Syrian refugees met by PM Trudeau as they arrive in Toronto: Top Stories
Here are some of the top stories from Hamilton and beyond
Syrian refugees arriving in Toronto Thursday were welcomed by the Prime Minister. And, did you know that ending a text with a period makes you seem like jerk? That's what a new study says. These are two of our top stories worth your time this morning.
A funeral was held Thursday for Evan Leversage, a southern Ontario boy whose wish to see another Christmas prompted his community to stage an early Santa Claus parade.
Seven-year-old Evan died at a Brantford, Ont., hospice on Sunday in the arms of his mother — Nicole Wellwood. Evan was from St. George, a small community north of Brantford and suffered from an inoperable brain tumour.
Halton police are hoping the public can help them track down two men who they say broke into a storage unit to steal cocaine last fall.
According to police, the incident happened in October of 2014, when two men equipped with a drug-sniffing dog, a lock pick set, and a digital camera with an expandable lens broke into a storage unit in Burlington.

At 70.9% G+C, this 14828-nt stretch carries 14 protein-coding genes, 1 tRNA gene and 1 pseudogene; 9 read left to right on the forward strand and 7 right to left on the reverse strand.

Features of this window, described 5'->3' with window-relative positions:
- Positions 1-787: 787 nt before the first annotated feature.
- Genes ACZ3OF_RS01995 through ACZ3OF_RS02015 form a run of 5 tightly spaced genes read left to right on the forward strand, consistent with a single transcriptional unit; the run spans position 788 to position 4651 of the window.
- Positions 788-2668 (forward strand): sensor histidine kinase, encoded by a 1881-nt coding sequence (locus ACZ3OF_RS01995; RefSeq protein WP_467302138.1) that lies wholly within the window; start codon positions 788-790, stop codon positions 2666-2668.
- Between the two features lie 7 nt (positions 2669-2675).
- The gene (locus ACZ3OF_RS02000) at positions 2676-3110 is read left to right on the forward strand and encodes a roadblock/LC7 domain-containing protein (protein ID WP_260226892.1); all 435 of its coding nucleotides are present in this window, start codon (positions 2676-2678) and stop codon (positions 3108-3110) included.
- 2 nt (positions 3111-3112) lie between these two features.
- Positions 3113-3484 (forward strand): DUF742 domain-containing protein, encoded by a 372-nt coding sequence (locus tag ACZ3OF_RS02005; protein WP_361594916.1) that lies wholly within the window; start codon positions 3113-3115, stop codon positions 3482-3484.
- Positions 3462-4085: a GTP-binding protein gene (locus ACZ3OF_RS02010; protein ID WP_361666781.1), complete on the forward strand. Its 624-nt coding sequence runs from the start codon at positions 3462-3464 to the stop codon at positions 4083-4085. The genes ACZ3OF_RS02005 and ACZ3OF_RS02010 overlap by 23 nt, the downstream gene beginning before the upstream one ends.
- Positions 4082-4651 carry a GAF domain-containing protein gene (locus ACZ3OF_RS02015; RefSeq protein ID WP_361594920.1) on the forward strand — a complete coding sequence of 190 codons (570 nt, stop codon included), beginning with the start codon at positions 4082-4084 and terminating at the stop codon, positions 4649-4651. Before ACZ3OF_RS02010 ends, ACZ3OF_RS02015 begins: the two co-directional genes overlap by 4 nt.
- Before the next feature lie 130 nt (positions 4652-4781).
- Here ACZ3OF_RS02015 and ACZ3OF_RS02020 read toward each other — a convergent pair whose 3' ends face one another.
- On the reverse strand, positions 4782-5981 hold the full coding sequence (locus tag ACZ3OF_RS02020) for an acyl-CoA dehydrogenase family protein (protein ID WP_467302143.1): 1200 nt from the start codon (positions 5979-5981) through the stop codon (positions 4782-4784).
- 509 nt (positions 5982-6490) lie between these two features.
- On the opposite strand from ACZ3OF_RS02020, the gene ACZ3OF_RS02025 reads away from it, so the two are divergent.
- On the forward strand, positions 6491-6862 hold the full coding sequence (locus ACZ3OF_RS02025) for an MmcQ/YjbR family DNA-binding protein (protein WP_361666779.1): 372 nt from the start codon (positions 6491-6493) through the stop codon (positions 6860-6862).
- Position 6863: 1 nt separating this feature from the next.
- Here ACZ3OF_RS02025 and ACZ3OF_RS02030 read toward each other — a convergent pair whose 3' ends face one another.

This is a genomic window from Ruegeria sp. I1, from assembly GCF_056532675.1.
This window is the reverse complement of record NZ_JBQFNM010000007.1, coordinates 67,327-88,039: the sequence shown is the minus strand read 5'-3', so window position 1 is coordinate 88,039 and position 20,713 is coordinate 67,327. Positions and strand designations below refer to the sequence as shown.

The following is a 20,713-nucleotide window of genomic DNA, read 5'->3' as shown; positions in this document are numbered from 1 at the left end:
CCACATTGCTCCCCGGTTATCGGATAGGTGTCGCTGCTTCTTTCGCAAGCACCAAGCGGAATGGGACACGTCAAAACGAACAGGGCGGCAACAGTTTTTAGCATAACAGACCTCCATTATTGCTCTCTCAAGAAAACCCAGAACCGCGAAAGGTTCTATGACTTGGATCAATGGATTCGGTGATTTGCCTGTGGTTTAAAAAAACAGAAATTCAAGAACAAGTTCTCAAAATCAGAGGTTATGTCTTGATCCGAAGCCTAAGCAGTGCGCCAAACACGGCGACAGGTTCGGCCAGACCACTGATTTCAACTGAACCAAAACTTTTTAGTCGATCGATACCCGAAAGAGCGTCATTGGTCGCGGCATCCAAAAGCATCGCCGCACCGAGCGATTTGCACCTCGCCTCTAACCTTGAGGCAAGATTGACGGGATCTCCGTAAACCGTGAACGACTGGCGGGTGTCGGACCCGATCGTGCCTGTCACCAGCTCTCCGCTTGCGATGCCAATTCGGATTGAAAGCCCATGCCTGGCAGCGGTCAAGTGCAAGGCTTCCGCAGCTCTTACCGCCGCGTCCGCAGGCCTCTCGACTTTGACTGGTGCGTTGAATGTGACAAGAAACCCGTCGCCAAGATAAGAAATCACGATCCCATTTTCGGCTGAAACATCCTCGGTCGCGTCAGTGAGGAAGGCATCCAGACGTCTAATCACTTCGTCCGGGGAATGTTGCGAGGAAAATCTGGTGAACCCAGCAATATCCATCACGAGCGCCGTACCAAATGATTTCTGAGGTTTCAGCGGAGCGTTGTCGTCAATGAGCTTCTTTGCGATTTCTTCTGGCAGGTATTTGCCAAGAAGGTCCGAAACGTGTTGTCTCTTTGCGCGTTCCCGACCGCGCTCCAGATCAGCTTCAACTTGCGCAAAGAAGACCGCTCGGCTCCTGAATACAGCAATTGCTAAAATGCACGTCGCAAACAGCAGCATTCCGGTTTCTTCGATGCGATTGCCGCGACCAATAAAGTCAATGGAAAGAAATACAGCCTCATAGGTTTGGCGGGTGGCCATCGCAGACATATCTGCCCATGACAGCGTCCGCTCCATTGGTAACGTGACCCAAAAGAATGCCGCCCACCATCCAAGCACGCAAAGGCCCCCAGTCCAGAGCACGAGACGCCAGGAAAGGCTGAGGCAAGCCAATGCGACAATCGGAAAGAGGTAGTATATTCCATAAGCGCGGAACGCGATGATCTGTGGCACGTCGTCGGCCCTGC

The first large group of Syrian refugees coming to Canada by government aircraft arrived in Toronto late Thursday night, with Prime Minister Justin Trudeau on hand to welcome them at a temporary processing centre at Pearson International Airport.
Trudeau was joined by the ministers of immigration, health and defence, as well as Ontario Premier Kathleen Wynne, local mayors and opposition immigration critics.
The world of text-based messaging is no place for proper punctuation, according to a newly released American study — unless, of course, you want to be seen as a jerk.
Researchers from the department of psychology at New York's Binghamton University recently conducted a series of experiments with undergraduate students to explore the role of the period in text messages.
Participants were asked to read 16 different conversations in the form of either texts or handwritten notes. Every exchange included an invitation question (e.g., "Dave gave me his extra tickets. Wanna come?) and an affirmative, one-word response (Sure, Yup, OK, etc.).
And one more thing
Christmas music is one of the many signifiers of the holiday season and whether you're a fan or not, these classics are ubiquitous come December (or as early as late October if you're a particularly keen shopping mall).
While there is an abundance of Christmas music to choose from nowadays, there are a number of reliable holiday albums that are guaranteed to put us in a cheerful, jolly mood. Click or tap on the link above to see the 20 best Christmas albums ever released, from traditional carols to rockin' new renditions.